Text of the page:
Purpose: This study examines the impact of dental coverage provided through a health insurance program for low-income children on the use of dental services in Western Pennsylvania.
Methods: A before-after design with a control group was used. Telephone interviews were conducted with the families of newly enrolled children at the time of enrollment, at 6 months and at 12 months after enrollment. Both structured and open-ended questions were asked about the use of health care services, unmet need/delayed care and causes and consequences of unmet need/delayed care. A second group of families were interviewed 12 months after the study group was initially interviewed to form a comparison sample. The study population consisted of 750 children who were continuously enrolled in the program for 12 months and 460 comparison children.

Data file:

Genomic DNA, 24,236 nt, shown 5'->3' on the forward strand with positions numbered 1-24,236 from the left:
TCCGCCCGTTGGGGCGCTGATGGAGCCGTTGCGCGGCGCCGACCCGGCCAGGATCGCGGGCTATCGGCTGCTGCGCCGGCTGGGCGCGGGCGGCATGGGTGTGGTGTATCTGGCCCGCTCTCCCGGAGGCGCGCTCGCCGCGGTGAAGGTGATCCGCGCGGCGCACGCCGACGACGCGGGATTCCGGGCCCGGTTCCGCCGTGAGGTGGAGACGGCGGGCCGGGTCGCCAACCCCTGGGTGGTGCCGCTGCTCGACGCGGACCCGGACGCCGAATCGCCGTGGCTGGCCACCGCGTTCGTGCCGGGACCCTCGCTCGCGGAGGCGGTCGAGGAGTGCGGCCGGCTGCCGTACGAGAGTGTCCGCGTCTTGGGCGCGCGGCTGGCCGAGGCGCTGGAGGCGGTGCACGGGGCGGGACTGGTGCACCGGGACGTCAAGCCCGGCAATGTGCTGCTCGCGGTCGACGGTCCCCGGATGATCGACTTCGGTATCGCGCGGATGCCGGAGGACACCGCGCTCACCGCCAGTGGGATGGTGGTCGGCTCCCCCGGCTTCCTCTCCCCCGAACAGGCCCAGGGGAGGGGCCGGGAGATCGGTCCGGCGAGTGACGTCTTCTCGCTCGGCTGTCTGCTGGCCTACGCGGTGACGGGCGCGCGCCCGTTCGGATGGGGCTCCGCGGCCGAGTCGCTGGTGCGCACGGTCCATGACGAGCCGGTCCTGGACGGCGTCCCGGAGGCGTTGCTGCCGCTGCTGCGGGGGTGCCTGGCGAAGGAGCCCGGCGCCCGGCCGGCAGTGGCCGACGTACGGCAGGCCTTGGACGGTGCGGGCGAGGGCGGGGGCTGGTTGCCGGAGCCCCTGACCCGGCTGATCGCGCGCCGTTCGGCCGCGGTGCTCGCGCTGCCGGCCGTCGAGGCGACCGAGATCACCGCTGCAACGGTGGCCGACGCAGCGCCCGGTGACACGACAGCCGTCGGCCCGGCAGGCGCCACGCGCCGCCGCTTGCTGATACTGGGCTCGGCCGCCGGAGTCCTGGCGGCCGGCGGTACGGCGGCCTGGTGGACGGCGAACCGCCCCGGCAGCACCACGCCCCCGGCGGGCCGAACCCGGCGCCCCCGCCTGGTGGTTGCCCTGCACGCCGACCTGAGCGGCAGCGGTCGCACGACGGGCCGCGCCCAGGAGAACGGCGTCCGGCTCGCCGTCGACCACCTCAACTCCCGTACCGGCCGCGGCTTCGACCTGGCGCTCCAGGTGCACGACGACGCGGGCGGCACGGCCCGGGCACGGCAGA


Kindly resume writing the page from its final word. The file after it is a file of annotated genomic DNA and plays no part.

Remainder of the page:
Results: After enrollment, the proportion of children with a regular source of dental care increased 42%, while the proportion of those who had a preventive dental visit increased 50%. The proportion of children reporting unmet need/delayed care for dental services fell from 43% to 10%. The program had a larger impact on the use of dental services than on the use of medical services.
Conclusions: The extension of dental benefits to SCHIP-eligible children in Western Pennsylvania had a positive impact on children by increasing their access to dental care and to preventive dental services.